In a story reminiscent of Dorothy in the land of Oz and Alice in wonderland, here is a new heroine exploring the strange realm of her dreams, in a journey to find her inner power to solve them and finally, turn a corner. But this is no children story, or as she puts it, "Not in Kansas anymore": Sara is the chatty and slightly naive college student, living in the dorms. She refuses to talk about her nightmares, hoping they may eventually go away. Finding herself all of a sudden in a cheerleader's outfit, Sara realizes one thing, which is crazy and impossible--but all the same, true: "this is not her dream anymore." Somehow she has slipped into someone else's head, and she doesn't know how to get out of there. Unlike her own dreams, his persist, somehow, in her waking memory. Trapped in terror, she is utterly passive, the way we find ourselves helpless to escape while we dream. Luckily, at first he is oblivious to the fact that Sara is watching his sick fantasies. When she reads a newspaper report about the murder of the victim she saw in her sleep last night, Sara comes to realize that what she sees are premonitions of the next murder. Her visions are puzzling, and they compel her to put together the pieces of the puzzle in order to try and avert what she knows is about to happen. Will she succeed doing it in time? Will she put herself on the line, risking her own life? "He saw me. He knew I was there. He knew I was watching." The book alternates between two points of view: Sara's voice (in first person) and the description of her dream sequences (in third person.) Why are these sequences in third person, and italicized, to mark the difference in an even more pronounced way? Because, I think, these are out-of-body experiences, and we get to witness them not through Sara's voice but through the author's all-seeing eyes. James DiBenedetto presents us with a mental exersize, a riddle for us to solve, if only we suspend disbelief. Five stars.
Anonymous More than 1 year ago
The first few chapters were a bit boring, to be honest, I skipped a few paragraphs with too much every-day stuff description that I think were unnecessary to the story. I guess the author’s idea was to introduce every character, even the secondary ones, in case he would make Sara dream of them in the future, but other than Jackie’s story, I think the rest of her dorm partners’ stories were unnecessary and boring. Of course we want to read about Beth and Brian, her best friend (and my favorite character) and her sweet boyfriend. Once she starts to understand the dreams and they start thinking about what to do with them, it gets very interesting and I found myself reading faster and trying to solve the mystery along with the characters. The book is very well written and edited, you can tell the author grew a lot between the first chapter and the last. It becomes better and better when you read further on it and I had to start the second book right after I finished this because I wanted more. It could be a book for every age, however, since it mentions sex (not explicit, but still) , I would recommend it to everyone 18+.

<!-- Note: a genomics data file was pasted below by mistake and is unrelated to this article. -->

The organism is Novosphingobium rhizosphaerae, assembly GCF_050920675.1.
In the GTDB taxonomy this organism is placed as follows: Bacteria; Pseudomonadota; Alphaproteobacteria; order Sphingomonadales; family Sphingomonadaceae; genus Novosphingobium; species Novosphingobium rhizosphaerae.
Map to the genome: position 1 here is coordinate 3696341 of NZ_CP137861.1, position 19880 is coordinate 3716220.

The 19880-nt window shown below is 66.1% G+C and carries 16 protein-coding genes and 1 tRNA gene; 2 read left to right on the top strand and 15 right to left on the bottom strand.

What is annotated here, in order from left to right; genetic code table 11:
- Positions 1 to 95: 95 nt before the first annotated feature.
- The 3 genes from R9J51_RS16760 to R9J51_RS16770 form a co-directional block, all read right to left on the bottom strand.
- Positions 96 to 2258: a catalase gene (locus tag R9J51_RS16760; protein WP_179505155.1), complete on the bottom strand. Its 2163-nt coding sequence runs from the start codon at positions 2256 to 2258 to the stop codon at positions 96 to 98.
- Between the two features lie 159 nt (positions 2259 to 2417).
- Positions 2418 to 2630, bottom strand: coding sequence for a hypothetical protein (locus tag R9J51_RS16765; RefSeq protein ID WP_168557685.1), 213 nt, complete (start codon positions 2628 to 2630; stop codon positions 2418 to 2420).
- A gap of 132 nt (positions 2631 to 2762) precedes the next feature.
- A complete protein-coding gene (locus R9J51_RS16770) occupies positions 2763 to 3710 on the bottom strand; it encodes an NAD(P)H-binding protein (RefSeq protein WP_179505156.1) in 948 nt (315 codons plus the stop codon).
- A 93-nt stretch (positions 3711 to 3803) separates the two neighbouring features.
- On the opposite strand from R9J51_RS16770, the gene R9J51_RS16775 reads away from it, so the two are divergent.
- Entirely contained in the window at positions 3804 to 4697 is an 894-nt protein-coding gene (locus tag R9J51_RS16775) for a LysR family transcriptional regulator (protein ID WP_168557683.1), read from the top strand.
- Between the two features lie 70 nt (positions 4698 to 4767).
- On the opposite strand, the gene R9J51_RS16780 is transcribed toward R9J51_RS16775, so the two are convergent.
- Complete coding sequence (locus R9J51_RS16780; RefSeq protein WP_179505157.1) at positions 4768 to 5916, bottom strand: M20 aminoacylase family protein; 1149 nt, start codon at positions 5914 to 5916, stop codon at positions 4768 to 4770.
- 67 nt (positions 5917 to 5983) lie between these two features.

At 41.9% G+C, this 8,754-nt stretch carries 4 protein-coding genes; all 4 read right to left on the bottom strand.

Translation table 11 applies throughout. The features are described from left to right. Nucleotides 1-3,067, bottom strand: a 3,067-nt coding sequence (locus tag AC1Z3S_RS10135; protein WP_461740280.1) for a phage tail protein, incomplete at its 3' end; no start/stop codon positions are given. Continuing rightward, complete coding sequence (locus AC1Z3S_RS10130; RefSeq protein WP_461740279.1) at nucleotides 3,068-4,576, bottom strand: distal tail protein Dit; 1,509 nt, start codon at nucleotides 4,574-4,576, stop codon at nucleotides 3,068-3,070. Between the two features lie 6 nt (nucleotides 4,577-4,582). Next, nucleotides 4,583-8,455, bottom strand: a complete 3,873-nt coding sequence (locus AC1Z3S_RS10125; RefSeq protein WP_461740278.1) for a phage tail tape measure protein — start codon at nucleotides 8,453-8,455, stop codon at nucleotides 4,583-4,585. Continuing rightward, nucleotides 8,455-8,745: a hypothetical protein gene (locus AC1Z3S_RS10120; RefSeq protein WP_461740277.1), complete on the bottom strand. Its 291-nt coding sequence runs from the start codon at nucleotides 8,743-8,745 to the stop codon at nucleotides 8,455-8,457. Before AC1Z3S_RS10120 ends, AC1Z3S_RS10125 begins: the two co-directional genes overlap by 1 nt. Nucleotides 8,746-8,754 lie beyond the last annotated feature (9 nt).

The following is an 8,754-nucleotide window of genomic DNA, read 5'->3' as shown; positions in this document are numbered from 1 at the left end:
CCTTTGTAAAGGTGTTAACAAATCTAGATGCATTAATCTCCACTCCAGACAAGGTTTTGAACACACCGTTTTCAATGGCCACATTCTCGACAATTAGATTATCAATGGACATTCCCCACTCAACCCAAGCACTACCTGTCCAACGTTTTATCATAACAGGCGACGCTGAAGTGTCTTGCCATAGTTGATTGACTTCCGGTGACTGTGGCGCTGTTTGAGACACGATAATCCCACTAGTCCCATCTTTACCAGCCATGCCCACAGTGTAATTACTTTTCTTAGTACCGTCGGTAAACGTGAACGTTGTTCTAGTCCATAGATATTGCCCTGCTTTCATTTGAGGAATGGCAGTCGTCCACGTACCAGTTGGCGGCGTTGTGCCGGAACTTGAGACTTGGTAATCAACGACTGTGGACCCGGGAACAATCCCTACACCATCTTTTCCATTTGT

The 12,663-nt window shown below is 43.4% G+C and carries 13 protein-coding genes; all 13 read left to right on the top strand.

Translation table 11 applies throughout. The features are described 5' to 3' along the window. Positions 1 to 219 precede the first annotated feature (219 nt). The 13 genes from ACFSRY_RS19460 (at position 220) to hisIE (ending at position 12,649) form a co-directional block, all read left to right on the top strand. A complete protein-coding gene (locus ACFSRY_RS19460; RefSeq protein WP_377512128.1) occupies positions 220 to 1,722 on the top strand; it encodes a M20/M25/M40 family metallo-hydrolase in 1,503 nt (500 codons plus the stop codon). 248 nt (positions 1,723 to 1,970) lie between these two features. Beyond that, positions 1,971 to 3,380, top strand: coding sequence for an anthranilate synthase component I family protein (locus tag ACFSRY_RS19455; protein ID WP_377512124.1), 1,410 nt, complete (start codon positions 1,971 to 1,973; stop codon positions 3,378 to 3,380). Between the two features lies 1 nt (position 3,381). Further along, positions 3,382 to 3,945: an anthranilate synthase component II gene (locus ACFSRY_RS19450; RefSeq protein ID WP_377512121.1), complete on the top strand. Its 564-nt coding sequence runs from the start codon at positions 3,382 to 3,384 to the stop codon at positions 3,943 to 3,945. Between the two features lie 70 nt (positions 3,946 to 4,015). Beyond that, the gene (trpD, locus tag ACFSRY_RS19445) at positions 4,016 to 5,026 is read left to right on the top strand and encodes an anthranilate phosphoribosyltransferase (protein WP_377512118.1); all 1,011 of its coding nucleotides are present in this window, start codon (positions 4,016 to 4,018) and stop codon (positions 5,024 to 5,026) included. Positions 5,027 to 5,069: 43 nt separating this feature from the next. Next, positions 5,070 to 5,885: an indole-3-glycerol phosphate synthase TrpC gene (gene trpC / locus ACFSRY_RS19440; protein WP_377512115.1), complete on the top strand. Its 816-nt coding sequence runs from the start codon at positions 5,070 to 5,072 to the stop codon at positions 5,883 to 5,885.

Anonymous More than 1 year ago
A very good story that is well written. The characters are believabe, and the story line flows smoothly.
Anonymous More than 1 year ago
This is crap so bad so so bad
RochelleRosesandThorns More than 1 year ago
J.J. DiBenedetto is that rare author who is capable of writing a series in which each book stands on its own. There are no cliff-hangers (one of my pet peeves) here. Whether or not one wishes to read the next book in the Dream Series is entirely dependent on the quality of the writing of the books one has already read. The only drawback to having read Dream Doctor first is that I pretty much knew how Dream Student ended when I picked it up. Therefore, it’s a testament to Mr. DiBenedetto’s talent that Dream Student engaged me on page one and kept my attention right through the final page, even though I knew who did it before I opened the book. That is the mark of a truly excellent author, and I cannot give greater praise. Buy the book and see for yourself. And if you haven’t read any of the other books in the series, I guarantee Mr. DiBenedetto will keep you guessing to the very end. I’m very good at figuring out the ends of books, but he fooled me with Dream Doctor, and probably would have done so here as well. I look forward to reading Dream Child. It’s waiting on my e-reader.